7 Recent Mishaps That Reflect the Distance Between Trump and Reality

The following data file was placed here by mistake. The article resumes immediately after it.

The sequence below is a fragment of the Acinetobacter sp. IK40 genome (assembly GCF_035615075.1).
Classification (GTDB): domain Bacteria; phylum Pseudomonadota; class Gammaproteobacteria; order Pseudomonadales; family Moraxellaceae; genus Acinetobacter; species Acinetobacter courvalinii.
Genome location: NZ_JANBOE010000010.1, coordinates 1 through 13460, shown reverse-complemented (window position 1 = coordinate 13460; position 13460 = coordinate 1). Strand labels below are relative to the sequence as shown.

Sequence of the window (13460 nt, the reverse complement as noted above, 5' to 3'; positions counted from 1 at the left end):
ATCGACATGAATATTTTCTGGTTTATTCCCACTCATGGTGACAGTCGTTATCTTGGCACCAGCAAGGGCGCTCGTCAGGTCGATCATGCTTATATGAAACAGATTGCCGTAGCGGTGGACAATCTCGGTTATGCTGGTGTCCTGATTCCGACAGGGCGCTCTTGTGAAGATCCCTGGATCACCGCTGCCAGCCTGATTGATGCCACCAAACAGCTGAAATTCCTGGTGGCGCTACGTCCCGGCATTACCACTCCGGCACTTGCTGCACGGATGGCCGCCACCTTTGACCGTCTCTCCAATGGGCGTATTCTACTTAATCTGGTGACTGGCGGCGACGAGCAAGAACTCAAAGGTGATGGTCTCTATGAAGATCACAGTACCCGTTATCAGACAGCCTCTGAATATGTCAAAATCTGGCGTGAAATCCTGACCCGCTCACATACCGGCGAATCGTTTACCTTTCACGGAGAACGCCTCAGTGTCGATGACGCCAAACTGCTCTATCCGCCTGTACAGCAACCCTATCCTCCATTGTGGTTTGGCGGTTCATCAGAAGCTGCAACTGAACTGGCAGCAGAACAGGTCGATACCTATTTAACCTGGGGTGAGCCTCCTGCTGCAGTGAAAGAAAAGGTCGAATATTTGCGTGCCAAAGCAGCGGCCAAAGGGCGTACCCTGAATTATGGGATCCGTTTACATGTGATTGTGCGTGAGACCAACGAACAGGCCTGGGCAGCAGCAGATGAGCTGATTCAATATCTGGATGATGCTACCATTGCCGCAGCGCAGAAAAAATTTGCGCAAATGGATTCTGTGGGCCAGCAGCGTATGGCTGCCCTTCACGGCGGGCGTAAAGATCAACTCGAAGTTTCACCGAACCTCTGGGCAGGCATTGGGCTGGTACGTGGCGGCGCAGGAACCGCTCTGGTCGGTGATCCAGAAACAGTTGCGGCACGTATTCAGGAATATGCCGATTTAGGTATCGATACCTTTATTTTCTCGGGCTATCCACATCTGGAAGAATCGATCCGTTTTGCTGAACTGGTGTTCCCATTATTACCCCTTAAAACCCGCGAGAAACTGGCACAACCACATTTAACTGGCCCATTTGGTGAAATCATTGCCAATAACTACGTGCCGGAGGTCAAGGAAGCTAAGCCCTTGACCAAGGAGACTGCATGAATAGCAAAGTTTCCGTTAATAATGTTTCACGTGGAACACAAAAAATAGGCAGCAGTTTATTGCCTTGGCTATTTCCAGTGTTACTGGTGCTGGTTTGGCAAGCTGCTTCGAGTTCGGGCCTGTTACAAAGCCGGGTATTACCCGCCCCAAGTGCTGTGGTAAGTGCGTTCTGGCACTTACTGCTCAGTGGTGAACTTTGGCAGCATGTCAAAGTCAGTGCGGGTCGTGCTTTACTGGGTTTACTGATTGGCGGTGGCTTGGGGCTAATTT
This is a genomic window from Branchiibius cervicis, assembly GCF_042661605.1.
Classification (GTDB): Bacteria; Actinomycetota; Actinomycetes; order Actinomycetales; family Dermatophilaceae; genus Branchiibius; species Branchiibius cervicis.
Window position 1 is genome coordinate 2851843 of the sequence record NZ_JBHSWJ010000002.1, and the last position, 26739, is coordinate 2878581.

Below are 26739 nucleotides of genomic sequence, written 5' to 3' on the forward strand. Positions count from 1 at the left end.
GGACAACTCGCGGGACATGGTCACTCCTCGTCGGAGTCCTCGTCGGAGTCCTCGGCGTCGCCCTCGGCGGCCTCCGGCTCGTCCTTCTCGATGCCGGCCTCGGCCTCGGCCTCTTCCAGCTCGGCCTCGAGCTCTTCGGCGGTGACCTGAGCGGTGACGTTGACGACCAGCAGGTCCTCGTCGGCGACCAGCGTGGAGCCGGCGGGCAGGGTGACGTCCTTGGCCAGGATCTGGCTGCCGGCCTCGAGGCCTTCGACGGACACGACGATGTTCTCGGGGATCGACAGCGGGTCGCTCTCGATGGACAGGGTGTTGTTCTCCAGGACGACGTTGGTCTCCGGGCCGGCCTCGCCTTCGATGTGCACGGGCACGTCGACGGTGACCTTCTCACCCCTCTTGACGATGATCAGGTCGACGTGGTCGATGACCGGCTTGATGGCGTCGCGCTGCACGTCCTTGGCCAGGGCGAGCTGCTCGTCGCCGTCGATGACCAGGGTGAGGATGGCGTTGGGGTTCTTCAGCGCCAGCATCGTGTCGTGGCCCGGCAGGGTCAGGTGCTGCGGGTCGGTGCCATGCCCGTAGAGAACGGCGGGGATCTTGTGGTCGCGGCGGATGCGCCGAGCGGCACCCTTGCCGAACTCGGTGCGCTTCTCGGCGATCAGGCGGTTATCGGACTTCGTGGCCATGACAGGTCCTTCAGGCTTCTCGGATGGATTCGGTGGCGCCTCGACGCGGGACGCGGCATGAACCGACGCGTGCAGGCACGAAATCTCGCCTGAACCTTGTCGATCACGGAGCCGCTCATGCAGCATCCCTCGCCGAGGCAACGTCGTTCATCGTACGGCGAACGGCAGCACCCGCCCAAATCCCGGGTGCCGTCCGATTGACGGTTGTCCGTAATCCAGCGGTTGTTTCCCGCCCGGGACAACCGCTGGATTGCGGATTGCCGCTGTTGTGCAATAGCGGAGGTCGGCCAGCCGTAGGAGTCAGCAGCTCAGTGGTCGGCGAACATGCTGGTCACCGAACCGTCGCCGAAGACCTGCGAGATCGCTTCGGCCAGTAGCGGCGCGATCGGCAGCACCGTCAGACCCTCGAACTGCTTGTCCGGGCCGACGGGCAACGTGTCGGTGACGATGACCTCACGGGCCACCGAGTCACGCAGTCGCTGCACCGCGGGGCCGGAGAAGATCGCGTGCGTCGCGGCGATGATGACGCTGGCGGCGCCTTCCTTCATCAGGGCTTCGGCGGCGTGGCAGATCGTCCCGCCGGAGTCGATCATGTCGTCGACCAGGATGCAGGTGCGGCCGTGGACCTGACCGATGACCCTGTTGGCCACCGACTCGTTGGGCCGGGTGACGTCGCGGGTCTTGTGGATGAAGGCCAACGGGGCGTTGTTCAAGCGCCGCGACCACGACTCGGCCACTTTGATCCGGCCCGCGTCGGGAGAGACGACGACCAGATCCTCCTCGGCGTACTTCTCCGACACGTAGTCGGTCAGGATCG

To President Donald Trump, critical news accounts are fake news and most political defeats are due to Democratic obstructionism. But an examination of seven mishaps over a few days shows the contrast between his view of events and the reality that often exemplifies his underlying problems.1. The Ronny Jackson nomination fiasco. In the latest poster child for inept White House handling of nominations, the White House physician was picked to manage the sprawling Department of Veterans Affairs because Trump liked how Jackson presented his glowing medical report. While some allegations against Jackson appear exaggerated or untrue, Senate Republicans apparently acquiesced to Democratic Sen. John Tester's accusations about drinking and handling of prescriptions to convince Jackson to withdraw. Trump is accusing Tester of "slander" and demanding he resign. But the basic problem was insufficient vetting of an unqualified nominee.2. The third federal court decision blocking Trump's order to end DACA. In this case, a Republican judicial nominee, Judge John Bates, not only blocked the administration from terminating the Deferred Arrivals for Childhood Arrivals program, but said it must accept new enrollees. To implement campaign pledges to curb immigration, Trump created this fight by ending President Barack Obama's program protecting thousands of young people brought in illegally by their parents. Most of those kids are now grown up and gainfully employed, in school or in the military. Trump resisted a legislative compromise and then blamed the Democrats.3. Congress probes EPA Administrator Scott Pruitt's flouting of ethics rules. From over-spending on first class travel, boutique hotels and excessive security to his questionable condo rental deal with a lobbyist, Pruitt may be the worst of several top officials ignoring ethical rules. Trump says Pruitt has done "a fantastic job" at the Environmental Protection Agency, ignoring his ethical problems because Trump likes the policies he is implementing. It's unsurprising that Trump is protecting multiple officials with ethical issues in his administration, since he set the example by benefiting personally from his own travel and the many Republican meetings at Trump properties.4. HUD Secretary Ben Carson proposal of new rules raising rents for public housing. The administration contends it is implementing renewed welfare reforms by increasing work requirements for recipients of various programs, including those in federal housing projects. But Carson's announcement at the Department of Housing and Urban Development was, in fact, the latest move to weaken the social safety net maintained by administrations of both parties. Undercutting programs ranging from housing subsidies to the Affordable Care Act that provide benefits for many poor and middle-class Americans contrasts with championing a tax cut law that even some Republicans acknowledge primarily benefits the wealthy.5. French President Emmanuel Macron's visit. Trump welcomed Macron to the White House for a day of touchy-feely amity, declaring the two had "great meetings." But a day later, he was silent after the French president delivered before Congress what sounded like a direct challenge to Trump's America First strategy, sketching a world view stressing the importance of continued U.S. global leadership and adherence to the Iran nuclear deal and the Paris climate control pact. The degree to which Trump is out of step with U.S. allies was shown two days later when German Chancellor Angela Merkel delivered a similar, lower key challenge. But Trump campaigned on those issues and gives no sign of heeding either European leader.6. Supreme Court indication it will approve administration travel ban. The hearing on the administration's ban on travelers from mainly Muslim countries indicated the likelihood of a rare administration success. But while this pleases Trump's political base, it has angered Muslims, Hispanics and others.7. Political judgments. "Trump's Triumphs are driving his critics Crazy," Trump tweeted last weekend, hailing an unnamed poll showing his job approval rating higher than Obama's. Earlier, he accused the media of ignoring the GOP's "big win" in an Arizona congressional race and gave himself an A-plus when asked on Fox News Channel's "Fox and Friends" to grade himself. But the widely watched Gallup Poll shows Trump's approval 12 points lower than Obama's at a comparable time, the Arizona result illustrated anti-Trump sentiment causing the same GOP vote falloff as in prior congressional and legislative elections, and top Republicans say openly they may lose not only the House but the Senate.That all happened last week, showing that what Trump calls "fake news" is mostly "bad news" for him and his presidency.Carl P. Leubsdorf is the former Washington bureau chief of The Dallas Morning News and a frequent contributor. Email: carl.p.leubsdorf@gmail.comWhat's your view?Got an opinion about this issue? Send a letter to the editor, and you just might get published.  Continue reading...

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